My friend begged off, but I didn’t hold back, picking my way past the glistening brown skin to uproot the prized layer of fat. I popped a hunk into my mouth, half chewing, half sucking it like taffy. Undeterred by the sight of the growing cavity, I dug into the crevices behind the eyeball, going deep into the skull, where hunks of meat were hidden. (Sorry if you’re squeamish.) My efforts paid off: The meat shredded easily, like pork on a barbecue sandwich, so tender it dissolved under the tongs’ pinch and so flavorful that I largely ignored the flatbread and kimchi ranch that came with it. Not that getting to the good stuff required much effort. Appearances aside, the head was far simpler to tackle than a whole fish, with teeth to work around but no pesky little bones.
Admittedly, the dish isn’t for everyone. And that’s precisely the point: The place is called Rebel for a reason. “Obviously, tacos and sliders will sell, but I don’t want to do that,” says chef-owner Dan Lasiy, who graduated from Johnson & Wales (Rhode Island) in 2005 and worked in New York and New Jersey before moving to Colorado, where he landed at Duo. “We’re trying to do the complete opposite of everything that you would think a restaurant would do.”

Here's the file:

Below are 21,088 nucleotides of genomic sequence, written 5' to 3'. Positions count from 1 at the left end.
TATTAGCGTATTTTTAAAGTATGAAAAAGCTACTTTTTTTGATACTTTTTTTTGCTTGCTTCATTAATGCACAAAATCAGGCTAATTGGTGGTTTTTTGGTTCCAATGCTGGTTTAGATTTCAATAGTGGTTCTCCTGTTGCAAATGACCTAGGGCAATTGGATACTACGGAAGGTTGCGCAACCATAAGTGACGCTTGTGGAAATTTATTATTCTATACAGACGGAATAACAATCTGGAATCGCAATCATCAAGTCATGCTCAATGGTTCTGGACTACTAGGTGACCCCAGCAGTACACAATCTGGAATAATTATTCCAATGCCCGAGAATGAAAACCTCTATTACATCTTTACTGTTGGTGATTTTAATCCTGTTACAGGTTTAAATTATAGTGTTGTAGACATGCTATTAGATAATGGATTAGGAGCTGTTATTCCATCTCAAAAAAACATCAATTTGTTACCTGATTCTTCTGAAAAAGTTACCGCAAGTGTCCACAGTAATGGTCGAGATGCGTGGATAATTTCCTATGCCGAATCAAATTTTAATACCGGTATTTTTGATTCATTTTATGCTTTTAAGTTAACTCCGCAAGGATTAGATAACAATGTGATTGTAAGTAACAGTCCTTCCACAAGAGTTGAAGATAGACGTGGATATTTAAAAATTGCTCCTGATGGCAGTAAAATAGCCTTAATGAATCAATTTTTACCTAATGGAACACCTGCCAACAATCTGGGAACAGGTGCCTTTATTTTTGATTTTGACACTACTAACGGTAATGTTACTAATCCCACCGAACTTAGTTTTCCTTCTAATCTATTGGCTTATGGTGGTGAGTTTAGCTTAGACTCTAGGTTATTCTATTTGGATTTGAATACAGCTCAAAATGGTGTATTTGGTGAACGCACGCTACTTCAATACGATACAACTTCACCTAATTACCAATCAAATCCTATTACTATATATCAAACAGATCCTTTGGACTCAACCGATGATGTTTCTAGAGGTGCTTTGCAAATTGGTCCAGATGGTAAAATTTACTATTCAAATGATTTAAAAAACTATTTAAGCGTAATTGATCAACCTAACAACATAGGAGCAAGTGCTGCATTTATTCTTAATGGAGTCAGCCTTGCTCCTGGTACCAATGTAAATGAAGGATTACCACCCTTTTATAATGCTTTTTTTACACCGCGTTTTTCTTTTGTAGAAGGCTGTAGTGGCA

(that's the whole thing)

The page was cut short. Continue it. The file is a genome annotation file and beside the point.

In other words, if you’re looking for a crispy, skin-on chicken breast with mashed sweet potatoes, don’t come here. This isn’t the place for steak or a bowl of lamb pappardelle, either. Small plates and entrees are meant to challenge, not comfort. Even popcorn, normally a crowd-pleasing bar snack, is a little offbeat, tossed with deep-fried anchovies, cheese and grated hard-boiled egg.
Rebel just changed its menu, but the popcorn and pig’s head remain. Not so the meatballs, which had an Asian profile of soy, mirin and ginger that’s been so heavily appropriated it’s nearly as American as apple pie. But these meatballs were made with duck, not beef — and not just duck meat, but organs, too. Even octopus, once exotic and now common on high-end menus, comes out ready to shock, served whole with chimichurri-slicked arms dangling over a heap of broccoli rabe, now replaced by cauliflower and chickpeas. Don’t be deterred by the sight; the tentacles are tender, not rubbery, and worth every garlicky bite.